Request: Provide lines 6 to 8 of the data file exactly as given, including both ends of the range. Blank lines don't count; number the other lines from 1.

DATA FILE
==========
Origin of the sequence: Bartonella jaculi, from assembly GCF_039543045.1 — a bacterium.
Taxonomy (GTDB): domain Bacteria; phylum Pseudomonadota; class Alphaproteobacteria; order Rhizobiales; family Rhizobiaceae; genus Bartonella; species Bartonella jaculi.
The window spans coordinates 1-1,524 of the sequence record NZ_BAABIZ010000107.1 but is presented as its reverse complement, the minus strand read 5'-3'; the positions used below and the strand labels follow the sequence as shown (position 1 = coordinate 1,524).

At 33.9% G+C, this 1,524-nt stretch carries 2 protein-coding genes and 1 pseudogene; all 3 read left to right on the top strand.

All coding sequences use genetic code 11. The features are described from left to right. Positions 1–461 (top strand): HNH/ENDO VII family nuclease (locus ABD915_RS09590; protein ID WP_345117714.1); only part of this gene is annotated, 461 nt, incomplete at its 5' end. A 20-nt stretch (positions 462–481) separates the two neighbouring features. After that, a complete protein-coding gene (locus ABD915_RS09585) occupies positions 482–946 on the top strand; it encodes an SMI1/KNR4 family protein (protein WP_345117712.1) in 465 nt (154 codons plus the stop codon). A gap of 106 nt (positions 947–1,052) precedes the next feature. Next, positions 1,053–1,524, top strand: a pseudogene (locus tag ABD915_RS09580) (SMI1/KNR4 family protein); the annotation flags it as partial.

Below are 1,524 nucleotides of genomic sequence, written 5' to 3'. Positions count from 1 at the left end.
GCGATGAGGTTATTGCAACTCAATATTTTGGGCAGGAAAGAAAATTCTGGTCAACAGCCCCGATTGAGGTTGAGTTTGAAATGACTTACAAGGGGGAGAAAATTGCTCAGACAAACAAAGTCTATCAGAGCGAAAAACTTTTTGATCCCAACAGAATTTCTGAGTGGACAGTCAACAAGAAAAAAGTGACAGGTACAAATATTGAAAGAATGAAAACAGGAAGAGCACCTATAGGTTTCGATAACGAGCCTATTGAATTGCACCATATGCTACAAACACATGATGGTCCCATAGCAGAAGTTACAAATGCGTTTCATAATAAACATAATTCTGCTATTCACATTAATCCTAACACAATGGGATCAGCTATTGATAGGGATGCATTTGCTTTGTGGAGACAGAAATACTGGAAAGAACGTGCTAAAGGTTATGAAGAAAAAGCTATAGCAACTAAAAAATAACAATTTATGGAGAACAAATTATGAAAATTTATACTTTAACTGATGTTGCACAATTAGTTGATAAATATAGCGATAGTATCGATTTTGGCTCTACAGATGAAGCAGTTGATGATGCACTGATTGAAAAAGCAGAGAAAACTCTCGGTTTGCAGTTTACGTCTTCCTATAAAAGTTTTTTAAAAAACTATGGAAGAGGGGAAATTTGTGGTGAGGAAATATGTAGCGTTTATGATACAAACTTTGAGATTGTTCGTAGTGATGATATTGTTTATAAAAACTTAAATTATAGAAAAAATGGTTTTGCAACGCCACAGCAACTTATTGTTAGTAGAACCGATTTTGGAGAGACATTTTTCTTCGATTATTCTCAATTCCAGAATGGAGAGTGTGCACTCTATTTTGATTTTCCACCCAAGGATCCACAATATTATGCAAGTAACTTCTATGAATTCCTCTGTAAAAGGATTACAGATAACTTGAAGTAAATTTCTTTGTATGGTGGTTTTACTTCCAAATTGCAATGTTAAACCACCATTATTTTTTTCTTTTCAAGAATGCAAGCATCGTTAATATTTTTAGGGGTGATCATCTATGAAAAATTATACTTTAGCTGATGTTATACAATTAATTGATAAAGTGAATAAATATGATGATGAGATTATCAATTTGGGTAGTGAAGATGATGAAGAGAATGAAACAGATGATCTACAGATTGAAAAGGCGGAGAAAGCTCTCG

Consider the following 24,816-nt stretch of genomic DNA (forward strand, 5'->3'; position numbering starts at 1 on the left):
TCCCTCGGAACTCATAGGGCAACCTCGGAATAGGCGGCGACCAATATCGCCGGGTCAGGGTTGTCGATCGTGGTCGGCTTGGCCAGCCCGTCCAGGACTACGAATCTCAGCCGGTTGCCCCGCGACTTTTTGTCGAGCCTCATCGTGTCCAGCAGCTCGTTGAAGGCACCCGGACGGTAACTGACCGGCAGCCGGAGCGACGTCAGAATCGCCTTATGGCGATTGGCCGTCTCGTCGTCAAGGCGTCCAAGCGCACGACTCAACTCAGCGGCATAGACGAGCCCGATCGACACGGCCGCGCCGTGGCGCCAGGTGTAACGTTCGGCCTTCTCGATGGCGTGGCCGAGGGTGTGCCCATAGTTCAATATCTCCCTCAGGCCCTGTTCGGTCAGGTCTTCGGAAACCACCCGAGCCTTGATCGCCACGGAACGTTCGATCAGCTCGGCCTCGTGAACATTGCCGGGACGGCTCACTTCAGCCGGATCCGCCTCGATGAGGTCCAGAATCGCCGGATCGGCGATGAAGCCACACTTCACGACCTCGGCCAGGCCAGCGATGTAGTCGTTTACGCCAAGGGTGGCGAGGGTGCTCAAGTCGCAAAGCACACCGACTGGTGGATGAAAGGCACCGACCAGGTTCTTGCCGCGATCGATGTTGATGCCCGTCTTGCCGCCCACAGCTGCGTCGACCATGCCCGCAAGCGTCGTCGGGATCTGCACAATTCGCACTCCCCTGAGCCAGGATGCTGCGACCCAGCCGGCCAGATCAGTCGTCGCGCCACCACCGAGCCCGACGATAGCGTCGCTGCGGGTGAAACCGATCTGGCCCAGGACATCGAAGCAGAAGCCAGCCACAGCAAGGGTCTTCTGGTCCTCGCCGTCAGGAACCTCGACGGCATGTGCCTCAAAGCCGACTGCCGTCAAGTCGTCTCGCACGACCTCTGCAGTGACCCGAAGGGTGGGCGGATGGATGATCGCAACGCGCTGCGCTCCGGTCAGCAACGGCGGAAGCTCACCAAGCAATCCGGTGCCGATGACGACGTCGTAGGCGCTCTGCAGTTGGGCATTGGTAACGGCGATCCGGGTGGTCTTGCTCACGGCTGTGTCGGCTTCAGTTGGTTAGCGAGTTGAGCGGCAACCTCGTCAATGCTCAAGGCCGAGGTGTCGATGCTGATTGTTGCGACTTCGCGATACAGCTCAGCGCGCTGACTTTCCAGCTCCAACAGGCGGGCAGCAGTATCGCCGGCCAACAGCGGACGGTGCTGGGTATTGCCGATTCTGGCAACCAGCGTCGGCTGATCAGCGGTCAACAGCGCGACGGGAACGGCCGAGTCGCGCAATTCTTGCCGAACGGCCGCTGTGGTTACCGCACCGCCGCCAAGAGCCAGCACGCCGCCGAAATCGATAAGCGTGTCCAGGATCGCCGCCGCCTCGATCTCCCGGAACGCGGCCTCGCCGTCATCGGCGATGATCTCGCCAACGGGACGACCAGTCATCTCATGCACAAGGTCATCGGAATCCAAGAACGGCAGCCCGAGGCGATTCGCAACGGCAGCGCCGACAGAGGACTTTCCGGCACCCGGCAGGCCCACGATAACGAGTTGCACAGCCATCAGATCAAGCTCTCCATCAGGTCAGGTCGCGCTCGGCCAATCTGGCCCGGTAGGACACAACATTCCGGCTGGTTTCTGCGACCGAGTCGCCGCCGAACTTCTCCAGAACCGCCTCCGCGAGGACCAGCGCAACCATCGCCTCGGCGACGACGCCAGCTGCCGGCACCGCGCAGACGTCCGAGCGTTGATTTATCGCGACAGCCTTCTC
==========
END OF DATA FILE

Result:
Below are 1,524 nucleotides of genomic sequence, written 5' to 3'. Positions count from 1 at the left end.
GCGATGAGGTTATTGCAACTCAATATTTTGGGCAGGAAAGAAAATTCTGGTCAACAGCCCCGATTGAGGTTGAGTTTGAAATGACTTACAAGGGGGAGAAAATTGCTCAGACAAACAAAGTCTATCAGAGCGAAAAACTTTTTGATCCCAACAGAATTTCTGAGTGGACAGTCAACAAGAAAAAAGTGACAGGTACAAATATTGAAAGAATGAAAACAGGAAGAGCACCTATAGGTTTCGATAACGAGCCTATTGAATTGCACCATATGCTACAAACACATGATGGTCCCATAGCAGAAGTTACAAATGCGTTTCATAATAAACATAATTCTGCTATTCACATTAATCCTAACACAATGGGATCAGCTATTGATAGGGATGCATTTGCTTTGTGGAGACAGAAATACTGGAAAGAACGTGCTAAAGGTTATGAAGAAAAAGCTATAGCAACTAAAAAATAACAATTTATGGAGAACAAATTATGAAAATTTATACTTTAACTGATGTTGCACAATTAGTTGATAAATATAGCGATAGTATCGATTTTGGCTCTACAGATGAAGCAGTTGATGATGCACTGATTGAAAAAGCAGAGAAAACTCTCGGTTTGCAGTTTACGTCTTCCTATAAAAGTTTTTTAAAAAACTATGGAAGAGGGGAAATTTGTGGTGAGGAAATATGTAGCGTTTATGATACAAACTTTGAGATTGTTCGTAGTGATGATATTGTTTATAAAAACTTAAATTATAGAAAAAATGGTTTTGCAACGCCACAGCAACTTATTGTTAGTAGAACCGATTTTGGAGAGACATTTTTCTTCGATTATTCTCAATTCCAGAATGGAGAGTGTGCACTCTATTTTGATTTTCCACCCAAGGATCCACAATATTATGCAAGTAACTTCTATGAATTCCTCTGTAAAAGGATTACAGATAACTTGAAGTAAATTTCTTTGTATGGTGGTTTTACTTCCAAATTGCAATGTTAAACCACCATTATTTTTTTCTTTTCAAGAATGCAAGCATCGTTAATATTTTTAGGGGTGATCATCTATGAAAAATTATACTTTAGCTGATGTTATACAATTAATTGATAAAGTGAATAAATATGATGATGAGATTATCAATTTGGGTAGTGAAGATGATGAAGAGAATGAAACAGATGATCTACAGATTGAAAAGGCGGAGAAAGCTCTCG

Consider the following 24,816-nt stretch of genomic DNA (forward strand, 5'->3'; position numbering starts at 1 on the left):